Saturday, May 10, 2014

On Convenience Foods

Every couple of months or so, I say, "I gotta stop eating out so much!" The fact that I have to say it every couple of months or so should indicate just how seriously committed I am to it. 

As you know, I enjoy making stuff in the kitchen, and often times I'm even good at it, so it's not that I don't know how to cook. It's not even that I don't have time. It's more that I'm not so good at planning. I'm Suzy Homemaker when I make a list of meals for the week and get to the grocery store, but since I don't have a solid routine that includes grocery shopping, I often miss my opportunity to go and find that we have nothing in the house to make a complete meal right at the time that we're busy and need to eat. 

Occasionally, I buy instant soup from Trader Joe's. I bought their carrot-ginger soup recently in fact, and I found that in addition to being tasty, it helped elevate an otherwise unremarkable and unfulfilling lunch I had put together. Of course, it would have been great to make my own carrot-ginger soup, but I didn't make my own carrot-ginger soup, and I had to eat.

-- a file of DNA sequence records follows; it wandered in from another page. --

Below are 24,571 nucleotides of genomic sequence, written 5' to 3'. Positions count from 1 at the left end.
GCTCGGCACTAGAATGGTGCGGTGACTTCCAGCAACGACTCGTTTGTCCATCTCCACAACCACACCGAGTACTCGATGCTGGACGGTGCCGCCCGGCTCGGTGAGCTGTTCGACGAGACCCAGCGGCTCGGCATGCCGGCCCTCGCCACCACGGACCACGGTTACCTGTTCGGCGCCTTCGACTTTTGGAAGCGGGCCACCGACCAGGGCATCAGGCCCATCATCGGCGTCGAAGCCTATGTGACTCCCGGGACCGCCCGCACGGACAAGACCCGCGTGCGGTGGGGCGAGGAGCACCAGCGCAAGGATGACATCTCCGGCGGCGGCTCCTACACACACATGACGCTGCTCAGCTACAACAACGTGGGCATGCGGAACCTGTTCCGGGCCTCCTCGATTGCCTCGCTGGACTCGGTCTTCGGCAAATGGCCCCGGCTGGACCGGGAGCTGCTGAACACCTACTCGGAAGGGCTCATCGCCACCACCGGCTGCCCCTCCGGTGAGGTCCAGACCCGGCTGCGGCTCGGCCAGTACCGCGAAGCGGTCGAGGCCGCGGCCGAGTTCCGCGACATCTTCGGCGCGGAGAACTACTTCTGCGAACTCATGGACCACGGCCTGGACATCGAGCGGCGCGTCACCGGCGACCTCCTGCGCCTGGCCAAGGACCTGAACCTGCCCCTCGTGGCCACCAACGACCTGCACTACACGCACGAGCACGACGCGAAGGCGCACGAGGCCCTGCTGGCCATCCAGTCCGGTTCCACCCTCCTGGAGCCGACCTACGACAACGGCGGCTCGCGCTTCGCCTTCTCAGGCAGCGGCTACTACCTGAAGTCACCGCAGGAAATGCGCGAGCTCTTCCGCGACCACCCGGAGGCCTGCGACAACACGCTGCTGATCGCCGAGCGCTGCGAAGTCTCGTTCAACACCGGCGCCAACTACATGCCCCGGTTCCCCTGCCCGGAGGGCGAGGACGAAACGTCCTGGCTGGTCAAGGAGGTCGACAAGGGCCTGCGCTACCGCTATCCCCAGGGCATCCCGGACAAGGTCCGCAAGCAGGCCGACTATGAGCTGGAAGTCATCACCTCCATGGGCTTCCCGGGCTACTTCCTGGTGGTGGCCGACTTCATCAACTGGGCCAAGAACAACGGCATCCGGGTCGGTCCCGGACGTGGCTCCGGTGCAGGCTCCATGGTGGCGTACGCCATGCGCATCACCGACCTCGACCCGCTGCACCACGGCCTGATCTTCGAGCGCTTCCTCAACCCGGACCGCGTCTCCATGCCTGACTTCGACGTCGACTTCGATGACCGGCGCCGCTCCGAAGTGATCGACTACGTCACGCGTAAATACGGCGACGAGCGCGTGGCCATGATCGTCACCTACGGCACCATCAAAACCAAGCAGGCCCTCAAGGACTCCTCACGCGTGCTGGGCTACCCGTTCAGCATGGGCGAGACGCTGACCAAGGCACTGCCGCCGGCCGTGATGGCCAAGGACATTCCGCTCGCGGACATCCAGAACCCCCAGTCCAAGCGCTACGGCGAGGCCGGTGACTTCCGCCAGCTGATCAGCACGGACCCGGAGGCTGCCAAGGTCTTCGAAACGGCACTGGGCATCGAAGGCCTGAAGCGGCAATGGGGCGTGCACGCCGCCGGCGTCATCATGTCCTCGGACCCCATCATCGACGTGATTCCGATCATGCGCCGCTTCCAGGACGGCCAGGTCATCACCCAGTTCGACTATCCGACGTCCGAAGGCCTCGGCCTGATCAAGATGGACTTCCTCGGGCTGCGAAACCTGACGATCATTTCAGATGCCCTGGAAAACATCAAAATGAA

Just last night, knowing we'd get home later than our regular dinner time, I decided that I'd just make spaghetti with our usual, store-bought sauce, but I made a big salad with lots of stuff in it (shame on you if you didn't get that reference) to go with it. It was a nutritious, filling meal, and I feel no guilt about that. 

I don't really get down on myself about such things, but I do have a false sense of what I'm really going to accomplish. I'll see instant soups or canned beans, and I think, "I can do that myself! Why would I pay for someone else to do it for me?" Then instead of buying it, I go home without it and wonder why I keep going to restaurants. Believing in "always DIY" causes me to spend more. 

I know other people do beat themselves up over convenience foods. Pinterest, anyone? There's a pressure to make everything from scratch--no preservatives, all-organic, gluten-free, kale, and the whole nine yards. I'm all for people making things on their own, but at some point, we have to look at our realities and prioritize. You probably have enough time to buy groceries and cook simple, nutritious meals most days, but you might not have enough time or energy to cook lavish, eye-pleasing, taste-bud-tantalizing masterpieces every day. 

With the exception of Kraft macaroni and cheese and any meat that doesn't need to be refrigerated (because gross), give yourself a break. For what it's worth, I give you all my blessing to buy convenience foods sometimes. 

In other words, sometimes you eat the beans and sometimes the beans eat you. And that's okay. 

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